The same effect can be achieved with a single sentence:"This sentence is false". It is known as the Liar paradox and goes back to an ancient sophist Epimenides. Your two sentences simply split the Liar in two. There is no endless regress though, it ends in one step. We accept both sentences as "axioms", i.e. "true", but the second sentence implies that the first one is false, a contradiction. The problem is that in the usual proofs by contradiction there is an underlying premise that leads to it, and can be rejected, but there seems to be no such extra premise here. This means that the Liar's sentence, or your two sentences, form an inconsistent "theory": a statement and its negation can both be derived in them. By the logical law of explosion, then any sentence whatsoever can be derived in them, in other words they are uninteresting.
Detecting such self-referential paradoxes is easy enough, see e.g. Wen's Semantic Paradoxes as Equations. Your two sentences can be coded as equations x=y and y=¬x, implying x=¬x, which codes the Liar sentence x, interpreting "=" as "refers to", and ¬ as "not". The Boolean variable x can take only two values, 0 or 1, and neither fits. A collection of sentences produces a paradox if the system of equations coding it has no solution. The real question is how to interpret "no solution". Several approaches exist, all of them controversial, see Paradoxes of Self-Reference on SEP.
One way is not to interpret it at all, but to ban inconsistent theories altogether using syntax. Mathematical and logical theories go to great lengths to make sure that paradoxical "collections of sentences" are always a syntax error. This is what makes proofs by contradiction work in them. Nothing like Liar can be expressed in set theory language, for example, or in Russell's Principia, the problem is defined out of existence there.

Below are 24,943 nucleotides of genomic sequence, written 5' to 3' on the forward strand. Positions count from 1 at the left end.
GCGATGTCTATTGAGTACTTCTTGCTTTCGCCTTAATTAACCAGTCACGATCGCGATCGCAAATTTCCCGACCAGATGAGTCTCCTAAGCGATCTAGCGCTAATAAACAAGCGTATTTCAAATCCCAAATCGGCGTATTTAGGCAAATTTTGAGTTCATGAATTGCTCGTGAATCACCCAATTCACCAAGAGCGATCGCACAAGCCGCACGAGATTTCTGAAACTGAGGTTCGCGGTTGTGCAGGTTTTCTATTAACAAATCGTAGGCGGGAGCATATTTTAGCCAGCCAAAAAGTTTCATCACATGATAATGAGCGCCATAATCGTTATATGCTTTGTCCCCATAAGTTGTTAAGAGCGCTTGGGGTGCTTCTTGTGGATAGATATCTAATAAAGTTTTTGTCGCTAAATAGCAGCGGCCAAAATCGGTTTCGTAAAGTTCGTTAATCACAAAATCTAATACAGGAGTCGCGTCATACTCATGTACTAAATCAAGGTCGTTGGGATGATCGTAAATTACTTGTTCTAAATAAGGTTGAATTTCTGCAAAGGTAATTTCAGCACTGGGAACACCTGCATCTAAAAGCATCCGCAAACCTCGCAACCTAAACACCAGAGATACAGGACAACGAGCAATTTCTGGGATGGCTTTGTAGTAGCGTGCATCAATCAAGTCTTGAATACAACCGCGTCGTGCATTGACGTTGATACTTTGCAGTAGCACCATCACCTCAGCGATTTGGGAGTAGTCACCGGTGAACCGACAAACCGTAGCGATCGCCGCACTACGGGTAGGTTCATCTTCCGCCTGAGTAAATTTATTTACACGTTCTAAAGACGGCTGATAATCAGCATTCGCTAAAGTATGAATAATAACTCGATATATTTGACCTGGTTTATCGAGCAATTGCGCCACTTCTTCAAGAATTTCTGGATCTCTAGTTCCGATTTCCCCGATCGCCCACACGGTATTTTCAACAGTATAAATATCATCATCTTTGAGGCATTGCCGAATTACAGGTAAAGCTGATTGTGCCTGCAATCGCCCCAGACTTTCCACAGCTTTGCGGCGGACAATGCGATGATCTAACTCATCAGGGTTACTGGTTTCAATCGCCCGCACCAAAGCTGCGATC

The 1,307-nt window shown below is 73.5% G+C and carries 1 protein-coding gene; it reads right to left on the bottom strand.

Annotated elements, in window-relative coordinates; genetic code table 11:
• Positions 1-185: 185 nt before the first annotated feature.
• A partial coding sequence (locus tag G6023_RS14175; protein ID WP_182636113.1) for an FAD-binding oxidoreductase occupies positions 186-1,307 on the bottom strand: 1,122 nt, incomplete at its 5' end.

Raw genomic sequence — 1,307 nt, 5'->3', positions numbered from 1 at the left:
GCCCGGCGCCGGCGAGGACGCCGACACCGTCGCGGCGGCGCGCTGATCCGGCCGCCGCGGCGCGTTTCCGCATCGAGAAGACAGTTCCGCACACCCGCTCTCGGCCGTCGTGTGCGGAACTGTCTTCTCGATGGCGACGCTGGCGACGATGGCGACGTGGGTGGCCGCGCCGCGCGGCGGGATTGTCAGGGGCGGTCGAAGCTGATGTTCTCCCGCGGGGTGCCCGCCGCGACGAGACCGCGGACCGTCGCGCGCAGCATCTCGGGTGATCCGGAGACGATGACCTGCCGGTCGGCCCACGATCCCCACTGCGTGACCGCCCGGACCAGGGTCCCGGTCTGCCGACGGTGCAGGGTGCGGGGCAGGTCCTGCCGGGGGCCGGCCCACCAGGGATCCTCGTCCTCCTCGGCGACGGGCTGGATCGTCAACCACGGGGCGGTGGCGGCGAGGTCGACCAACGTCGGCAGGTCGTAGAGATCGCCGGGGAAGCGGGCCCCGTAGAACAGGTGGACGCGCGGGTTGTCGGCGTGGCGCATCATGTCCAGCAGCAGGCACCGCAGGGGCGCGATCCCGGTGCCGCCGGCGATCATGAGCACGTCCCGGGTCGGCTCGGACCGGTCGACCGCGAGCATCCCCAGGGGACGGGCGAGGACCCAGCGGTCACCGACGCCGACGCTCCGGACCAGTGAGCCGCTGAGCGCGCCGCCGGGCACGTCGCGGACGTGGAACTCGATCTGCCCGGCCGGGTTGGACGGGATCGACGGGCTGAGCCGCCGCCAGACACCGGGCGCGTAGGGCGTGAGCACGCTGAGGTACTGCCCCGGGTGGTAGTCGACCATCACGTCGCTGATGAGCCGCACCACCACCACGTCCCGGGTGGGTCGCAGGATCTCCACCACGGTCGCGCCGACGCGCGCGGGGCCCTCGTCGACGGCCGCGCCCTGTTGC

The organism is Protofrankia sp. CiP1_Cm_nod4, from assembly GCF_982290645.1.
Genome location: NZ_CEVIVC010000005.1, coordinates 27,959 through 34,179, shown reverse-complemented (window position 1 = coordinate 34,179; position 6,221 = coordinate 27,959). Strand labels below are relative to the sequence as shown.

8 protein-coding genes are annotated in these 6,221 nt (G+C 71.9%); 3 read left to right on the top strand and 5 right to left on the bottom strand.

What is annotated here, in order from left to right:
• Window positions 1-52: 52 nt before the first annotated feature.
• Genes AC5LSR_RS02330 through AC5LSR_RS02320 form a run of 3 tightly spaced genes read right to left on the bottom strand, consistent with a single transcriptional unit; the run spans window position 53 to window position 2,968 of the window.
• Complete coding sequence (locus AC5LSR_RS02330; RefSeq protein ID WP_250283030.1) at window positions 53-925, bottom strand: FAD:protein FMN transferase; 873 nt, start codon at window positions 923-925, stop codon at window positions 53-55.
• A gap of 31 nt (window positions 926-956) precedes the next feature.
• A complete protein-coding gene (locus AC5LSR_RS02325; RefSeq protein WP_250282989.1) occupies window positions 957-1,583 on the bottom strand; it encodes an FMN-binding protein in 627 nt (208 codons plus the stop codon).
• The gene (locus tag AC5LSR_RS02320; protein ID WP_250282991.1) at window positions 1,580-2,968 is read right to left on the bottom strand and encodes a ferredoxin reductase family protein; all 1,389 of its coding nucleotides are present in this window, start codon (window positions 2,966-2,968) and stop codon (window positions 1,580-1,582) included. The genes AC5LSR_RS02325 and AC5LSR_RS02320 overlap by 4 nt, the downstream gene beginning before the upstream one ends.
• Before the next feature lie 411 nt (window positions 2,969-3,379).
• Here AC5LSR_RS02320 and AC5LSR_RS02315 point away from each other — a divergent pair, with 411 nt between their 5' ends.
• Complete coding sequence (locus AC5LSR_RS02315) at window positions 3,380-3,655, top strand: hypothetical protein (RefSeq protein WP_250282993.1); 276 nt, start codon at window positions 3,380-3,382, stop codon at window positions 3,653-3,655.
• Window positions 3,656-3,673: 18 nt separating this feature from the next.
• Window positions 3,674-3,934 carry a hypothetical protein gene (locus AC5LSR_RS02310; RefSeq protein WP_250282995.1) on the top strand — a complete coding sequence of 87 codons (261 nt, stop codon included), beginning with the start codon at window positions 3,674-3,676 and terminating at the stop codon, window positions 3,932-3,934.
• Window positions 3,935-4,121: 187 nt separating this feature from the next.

Another approach is to declare that there is a hidden premise in the Liar after all. We implicitly assume that the sentence is either true or false, that it has a truth value. The equational interpretation shows us that this assumption is false, and we have to accept that some sentences have no truth value. We already accept this in natural language, "similar moon slowly" isn't true or false, it is gibberish, and "electron is a green dignity" is meaningless too, although it is grammatically correct. So there are different ways to be gibberish, and the Liar sentence and its cousins are "logical gibberish", still neither true nor false.
The most popular version of logic and semantics, where some syntactically correct sentences have no truth value, was developed by Kripke and is called truth value gap logic. In addition to true and false it introduces a third truth value: undefined. But such a logic creates many technical complications in assessing truth values of compound expressions and in manipulating them, so it is rarely used in mathematics or applications.